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What are Shirasu and Chirimen Jako?
Baby sardines are called Shirasu (しらす). Rich in calcium and protein, shirasu are commonly enjoyed in Japan and eaten by themselves, used as a topping on Chilled Tofu (Hiyayakko), and Tamago Tofu, mix with rice or rice balls, cooked for Homemade Furikake, or simmer to preserve for later use.
Shirasu, or baby sardines, are called differently based on how they are processed:
- Raw baby sardines [slippery] – Nama Shirasu (生しらす)
- Boiled baby sardines [soft] – (Kamaage) Shirasu ((釜揚げ)しらす) *see below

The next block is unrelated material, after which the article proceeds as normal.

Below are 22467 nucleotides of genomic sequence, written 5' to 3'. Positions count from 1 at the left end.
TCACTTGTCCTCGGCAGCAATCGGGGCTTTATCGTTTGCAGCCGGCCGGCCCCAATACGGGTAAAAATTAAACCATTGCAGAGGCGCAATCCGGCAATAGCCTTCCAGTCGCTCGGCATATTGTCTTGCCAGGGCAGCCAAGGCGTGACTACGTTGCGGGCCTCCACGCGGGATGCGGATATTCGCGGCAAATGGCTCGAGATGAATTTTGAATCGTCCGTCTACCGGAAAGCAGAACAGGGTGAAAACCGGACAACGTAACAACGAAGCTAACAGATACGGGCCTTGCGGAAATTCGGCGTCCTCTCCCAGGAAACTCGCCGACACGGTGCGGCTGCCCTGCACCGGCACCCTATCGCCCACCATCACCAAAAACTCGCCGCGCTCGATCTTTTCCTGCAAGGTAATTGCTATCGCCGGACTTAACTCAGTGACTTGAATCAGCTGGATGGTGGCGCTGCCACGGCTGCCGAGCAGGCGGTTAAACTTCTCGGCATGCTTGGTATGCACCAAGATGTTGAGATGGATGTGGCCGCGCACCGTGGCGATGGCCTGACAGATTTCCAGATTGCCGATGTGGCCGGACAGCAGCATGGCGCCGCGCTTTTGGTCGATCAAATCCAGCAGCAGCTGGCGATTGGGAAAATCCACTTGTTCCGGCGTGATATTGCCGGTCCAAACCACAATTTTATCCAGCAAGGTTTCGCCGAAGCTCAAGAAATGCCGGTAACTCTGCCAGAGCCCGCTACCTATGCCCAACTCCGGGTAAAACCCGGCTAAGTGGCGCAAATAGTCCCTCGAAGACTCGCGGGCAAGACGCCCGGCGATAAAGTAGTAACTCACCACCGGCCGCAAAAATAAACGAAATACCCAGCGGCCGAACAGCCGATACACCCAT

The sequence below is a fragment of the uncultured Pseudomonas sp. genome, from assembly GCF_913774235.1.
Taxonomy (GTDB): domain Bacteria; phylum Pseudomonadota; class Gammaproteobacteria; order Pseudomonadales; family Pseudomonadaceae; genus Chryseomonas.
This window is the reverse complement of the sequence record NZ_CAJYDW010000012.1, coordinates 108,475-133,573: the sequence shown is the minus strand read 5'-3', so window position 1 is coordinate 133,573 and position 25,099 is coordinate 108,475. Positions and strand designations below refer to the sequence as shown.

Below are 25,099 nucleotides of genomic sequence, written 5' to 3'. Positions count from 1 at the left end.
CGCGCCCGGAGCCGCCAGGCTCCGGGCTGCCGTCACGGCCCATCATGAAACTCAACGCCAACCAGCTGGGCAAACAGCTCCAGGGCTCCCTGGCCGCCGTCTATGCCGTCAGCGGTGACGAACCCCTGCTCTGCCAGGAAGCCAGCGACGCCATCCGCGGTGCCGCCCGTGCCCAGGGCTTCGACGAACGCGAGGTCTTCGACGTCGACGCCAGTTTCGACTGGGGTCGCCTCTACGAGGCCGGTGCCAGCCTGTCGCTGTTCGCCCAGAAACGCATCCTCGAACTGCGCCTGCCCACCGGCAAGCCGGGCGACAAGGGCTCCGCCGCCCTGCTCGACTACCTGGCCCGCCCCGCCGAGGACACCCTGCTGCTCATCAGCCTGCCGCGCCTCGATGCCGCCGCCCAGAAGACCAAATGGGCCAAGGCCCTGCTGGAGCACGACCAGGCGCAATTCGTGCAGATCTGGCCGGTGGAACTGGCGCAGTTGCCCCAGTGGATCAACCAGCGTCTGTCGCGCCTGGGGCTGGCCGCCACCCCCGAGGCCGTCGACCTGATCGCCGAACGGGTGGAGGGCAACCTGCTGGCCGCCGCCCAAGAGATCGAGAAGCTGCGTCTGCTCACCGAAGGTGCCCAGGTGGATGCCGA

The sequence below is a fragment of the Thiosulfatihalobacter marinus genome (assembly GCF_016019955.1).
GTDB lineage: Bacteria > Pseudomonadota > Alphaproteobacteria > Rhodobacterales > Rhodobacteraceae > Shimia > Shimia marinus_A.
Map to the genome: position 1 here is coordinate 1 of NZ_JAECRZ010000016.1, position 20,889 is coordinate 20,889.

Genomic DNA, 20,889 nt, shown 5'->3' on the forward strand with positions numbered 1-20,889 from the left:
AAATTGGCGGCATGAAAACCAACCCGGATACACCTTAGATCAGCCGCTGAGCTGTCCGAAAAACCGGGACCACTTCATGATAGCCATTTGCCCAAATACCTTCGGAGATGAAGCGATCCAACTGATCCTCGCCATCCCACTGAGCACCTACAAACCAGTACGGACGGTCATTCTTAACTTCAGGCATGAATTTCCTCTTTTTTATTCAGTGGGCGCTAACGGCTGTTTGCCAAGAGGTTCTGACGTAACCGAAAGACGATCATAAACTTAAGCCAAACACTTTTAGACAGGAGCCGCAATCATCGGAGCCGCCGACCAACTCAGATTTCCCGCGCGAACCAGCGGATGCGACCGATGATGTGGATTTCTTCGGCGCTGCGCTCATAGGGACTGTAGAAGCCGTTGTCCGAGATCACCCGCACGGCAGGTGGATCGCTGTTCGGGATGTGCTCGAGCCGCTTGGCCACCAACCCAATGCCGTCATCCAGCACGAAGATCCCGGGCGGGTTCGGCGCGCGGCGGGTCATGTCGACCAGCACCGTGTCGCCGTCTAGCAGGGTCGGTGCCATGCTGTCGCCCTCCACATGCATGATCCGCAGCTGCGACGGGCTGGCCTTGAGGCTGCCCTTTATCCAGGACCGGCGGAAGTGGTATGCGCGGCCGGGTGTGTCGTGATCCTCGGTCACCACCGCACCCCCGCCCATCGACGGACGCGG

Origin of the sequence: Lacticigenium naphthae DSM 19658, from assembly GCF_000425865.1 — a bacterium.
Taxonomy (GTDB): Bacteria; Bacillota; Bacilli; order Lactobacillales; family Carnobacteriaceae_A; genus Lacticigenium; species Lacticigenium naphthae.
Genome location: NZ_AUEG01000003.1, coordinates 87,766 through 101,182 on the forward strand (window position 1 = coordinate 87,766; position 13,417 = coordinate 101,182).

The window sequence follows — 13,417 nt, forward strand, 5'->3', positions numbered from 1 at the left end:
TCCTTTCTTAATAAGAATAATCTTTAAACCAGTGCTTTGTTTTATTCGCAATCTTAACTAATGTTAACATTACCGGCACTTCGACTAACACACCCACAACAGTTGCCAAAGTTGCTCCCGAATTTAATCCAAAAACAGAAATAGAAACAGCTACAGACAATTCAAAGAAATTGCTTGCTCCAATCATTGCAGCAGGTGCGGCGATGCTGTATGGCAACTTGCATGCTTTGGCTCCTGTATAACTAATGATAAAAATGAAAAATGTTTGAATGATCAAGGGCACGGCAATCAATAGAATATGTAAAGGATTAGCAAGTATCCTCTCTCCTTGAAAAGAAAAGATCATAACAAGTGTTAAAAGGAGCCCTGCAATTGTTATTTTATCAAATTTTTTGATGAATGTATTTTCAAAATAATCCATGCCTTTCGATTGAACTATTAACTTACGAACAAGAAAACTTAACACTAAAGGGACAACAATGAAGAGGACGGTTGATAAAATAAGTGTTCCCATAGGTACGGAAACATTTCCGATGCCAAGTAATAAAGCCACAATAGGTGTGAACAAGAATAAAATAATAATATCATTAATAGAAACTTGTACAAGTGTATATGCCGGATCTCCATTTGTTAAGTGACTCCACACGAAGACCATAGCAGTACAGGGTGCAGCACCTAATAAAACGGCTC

- Boiled and lightly dried baby sardines [a bit hard] – Shirasuboshi (しらす干し)
- Boiled and completely dried baby sardines [hard] – Chirimenjako or Jako (ちりめんじゃこ・じゃこ) *see below
Here in the U.S., Japanese grocery stores sometimes carry Shirasuboshi and Chirimenjako at the refrigerated section. Nama Shirasu and Kamaage Shirasu must be so ores.
Kamaage Shirasu (釜揚げしらす)
When they are boiled in salted water and not dried, they are called (Kamaage) Shirasu ((釜揚げ)しらす). You don’t need to rinse these before using them. When they are too salty, you can quickly rinse or pour hot water.
Chirimenjako or Jako (ちりめんじゃこ・じゃこ)
Recipes Using Baby Sardines
Cold Tofu (Hiyayakko) with Chirimen Jako.
Egg Tofu On Rice with Kamaage Shirasu.
Baby Sardine Tsukudani with Chirimen Jako